Have you ever finished a novel with a sigh of mingled relief and bafflement (“whatever that was about I’m so very glad that it’s over); puzzled over what you had read for the last day or so; bored your companions enormously by recounting various bits and pieces (well, Mr. J was pretty bored but the cats seemed o.k. with the monologue); found yourself laughing at something you passed over at first and, finally, realized that you’d just finished one of the strangest small masterpieces that was ever likely to come your way? And all this in less than forty-eight hours? An odd reaction, to be sure, but then, this is a very odd book, at least for readers like myself who are unfamiliar with Solstad’s work. If you’ve read any of it, please share your own reactions. Don’t be shy! Are you a fan, who’s devoured everything translated into your own language (or — and I’m in awe if this is the case — were you able to read it in the original Norwegian?). Or were you more in the “one and I’m done” category?
Before going further, I need to point out that I owe my discovery of this very interesting writer to my participation in two fun reading events: Annabel’s #NordicFinds Reading Month and the 2022 European Reading Challenge. Although I already had a copy of Novel 11 as part of my subscription to the New Classics series offered by New Directions press, I’m afraid it would have languished in the TBR pile (probably near the bottom) had I not had an incentive to actually read it. Isn’t self-discipline wonderful? I’ve always wished I had some!
The basic idea of the challenge is simply to read books by European writers or set in European countries. Although I was a bit doubtful about participating, which is only sensible given my dismal completion record for challenges, I nevertheless started sorting through the shelves to see if I had any books that would qualify. As it turns out, I had quite a few. I also had so much fun doing the sort I decided that, what the heck, I might as well go ahead and officially participate. After all, unless our reach exceeds our grasp, what’s a heaven for, right? (sorry about that paraphrase, Mr. Browning). Besides, this challenge allows me to decide my own level of participation. I can be anything from a Pensione Weekender (i.e., I read one qualifying book this year) to a Deluxe Entourage (I read five). Surely I can read at least one book set in Europe or written by a European, can’t I? At last, could I have found a Challenge I can meet?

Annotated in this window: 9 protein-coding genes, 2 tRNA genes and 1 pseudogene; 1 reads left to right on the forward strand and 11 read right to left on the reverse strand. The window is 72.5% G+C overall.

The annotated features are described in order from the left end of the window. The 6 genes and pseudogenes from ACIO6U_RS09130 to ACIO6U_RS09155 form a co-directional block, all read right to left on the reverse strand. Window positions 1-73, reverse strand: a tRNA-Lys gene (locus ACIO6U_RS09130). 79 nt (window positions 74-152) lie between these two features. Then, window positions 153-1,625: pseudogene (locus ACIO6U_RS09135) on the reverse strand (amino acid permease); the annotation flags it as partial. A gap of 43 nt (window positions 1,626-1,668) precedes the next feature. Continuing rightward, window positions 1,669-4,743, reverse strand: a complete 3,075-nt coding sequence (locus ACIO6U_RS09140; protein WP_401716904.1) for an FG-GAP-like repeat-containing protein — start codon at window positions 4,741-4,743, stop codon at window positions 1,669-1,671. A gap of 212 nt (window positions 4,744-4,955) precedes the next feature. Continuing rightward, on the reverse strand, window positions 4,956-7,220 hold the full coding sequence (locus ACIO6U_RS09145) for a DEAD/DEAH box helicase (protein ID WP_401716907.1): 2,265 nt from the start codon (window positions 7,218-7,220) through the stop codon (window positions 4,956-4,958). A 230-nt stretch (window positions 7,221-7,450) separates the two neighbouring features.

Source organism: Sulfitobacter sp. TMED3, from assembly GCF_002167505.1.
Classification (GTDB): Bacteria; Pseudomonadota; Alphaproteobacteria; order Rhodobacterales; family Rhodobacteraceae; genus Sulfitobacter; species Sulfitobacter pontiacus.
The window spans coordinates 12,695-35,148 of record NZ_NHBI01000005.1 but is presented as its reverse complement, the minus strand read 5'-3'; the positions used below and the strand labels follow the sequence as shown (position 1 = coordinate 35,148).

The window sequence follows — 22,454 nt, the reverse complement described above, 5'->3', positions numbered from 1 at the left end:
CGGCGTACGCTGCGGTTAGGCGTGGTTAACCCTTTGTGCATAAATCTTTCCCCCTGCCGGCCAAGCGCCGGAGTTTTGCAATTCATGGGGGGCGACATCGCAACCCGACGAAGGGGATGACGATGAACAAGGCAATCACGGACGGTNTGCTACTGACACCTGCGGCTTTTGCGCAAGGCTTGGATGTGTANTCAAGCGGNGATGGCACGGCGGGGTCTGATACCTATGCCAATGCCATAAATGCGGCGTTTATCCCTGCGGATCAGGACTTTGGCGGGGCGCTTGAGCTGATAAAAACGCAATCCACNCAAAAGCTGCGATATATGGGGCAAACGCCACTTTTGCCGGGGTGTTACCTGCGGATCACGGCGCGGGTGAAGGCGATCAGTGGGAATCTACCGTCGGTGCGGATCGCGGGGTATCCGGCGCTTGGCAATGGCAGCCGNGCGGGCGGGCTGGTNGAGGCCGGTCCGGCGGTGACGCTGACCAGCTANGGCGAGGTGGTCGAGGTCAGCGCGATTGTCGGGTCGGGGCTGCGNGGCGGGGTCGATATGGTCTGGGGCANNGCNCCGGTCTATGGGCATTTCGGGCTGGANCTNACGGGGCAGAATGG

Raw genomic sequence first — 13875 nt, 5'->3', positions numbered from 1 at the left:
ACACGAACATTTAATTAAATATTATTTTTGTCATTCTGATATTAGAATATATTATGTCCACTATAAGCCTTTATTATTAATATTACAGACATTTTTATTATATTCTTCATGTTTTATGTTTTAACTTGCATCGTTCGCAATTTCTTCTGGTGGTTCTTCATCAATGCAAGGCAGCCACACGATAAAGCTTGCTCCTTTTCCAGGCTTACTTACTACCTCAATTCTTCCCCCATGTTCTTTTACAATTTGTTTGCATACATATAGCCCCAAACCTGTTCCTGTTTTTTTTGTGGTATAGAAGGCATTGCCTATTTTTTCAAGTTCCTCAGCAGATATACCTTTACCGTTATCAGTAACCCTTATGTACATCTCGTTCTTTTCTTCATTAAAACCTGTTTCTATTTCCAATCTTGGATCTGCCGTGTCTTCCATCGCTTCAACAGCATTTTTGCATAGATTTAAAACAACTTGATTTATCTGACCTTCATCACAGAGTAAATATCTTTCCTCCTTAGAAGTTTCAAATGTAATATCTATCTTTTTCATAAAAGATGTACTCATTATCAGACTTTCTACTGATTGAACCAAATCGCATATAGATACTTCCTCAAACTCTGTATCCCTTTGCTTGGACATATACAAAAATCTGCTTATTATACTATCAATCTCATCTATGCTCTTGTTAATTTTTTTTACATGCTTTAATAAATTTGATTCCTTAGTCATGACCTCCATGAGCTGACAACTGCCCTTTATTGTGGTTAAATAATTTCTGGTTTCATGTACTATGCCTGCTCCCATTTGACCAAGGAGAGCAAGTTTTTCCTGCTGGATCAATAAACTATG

In addition to the Challenge’s official criteria (time frame; definition of European country, etc.) I decided to observe a couple of rather idiosyncratic rules in choosing my own selections. Because I’m beginning to really enjoy translated literature, I decided to limit my selections to works by non-Anglophone writers and, if possible, to pick novels set in their native country. For similar reasons, I decided to avoid fiction by writers from the U.K. or Ireland; at least half of my reading comes from British and Irish writers, and for this Challenge I’d like to expand my horizons a bit.
With very little effort I compiled the most marvelous pile, so to speak:
Regarding my level of participation — why not aim for the stars? In other words, the Deluxe Entourage or bust! (everyone should be optimistic at the start of a trip, don’t you think? I can always adjust my route later to fit my budge, so to speak)! Although I’m presently unsure precisely where my journey will start, my very tentative itinerary is as follows:
2. Sweden (my Scandinavian journey continues)
3. Iceland (my journey zigzags to a more remote corner of Scandinavia):
4. France (time to head south)
5. Greece (my trip takes a Mediterranean twist)
6. Spain (I aim for the sixth star — perhaps out of reach, but then what are lists for?)
Well dear readers, that’s the itinerary so far. Please keep in mind, however, that I tend to be a spontaneous traveler and have frequently altered my destination depending on time, mood and opportunity.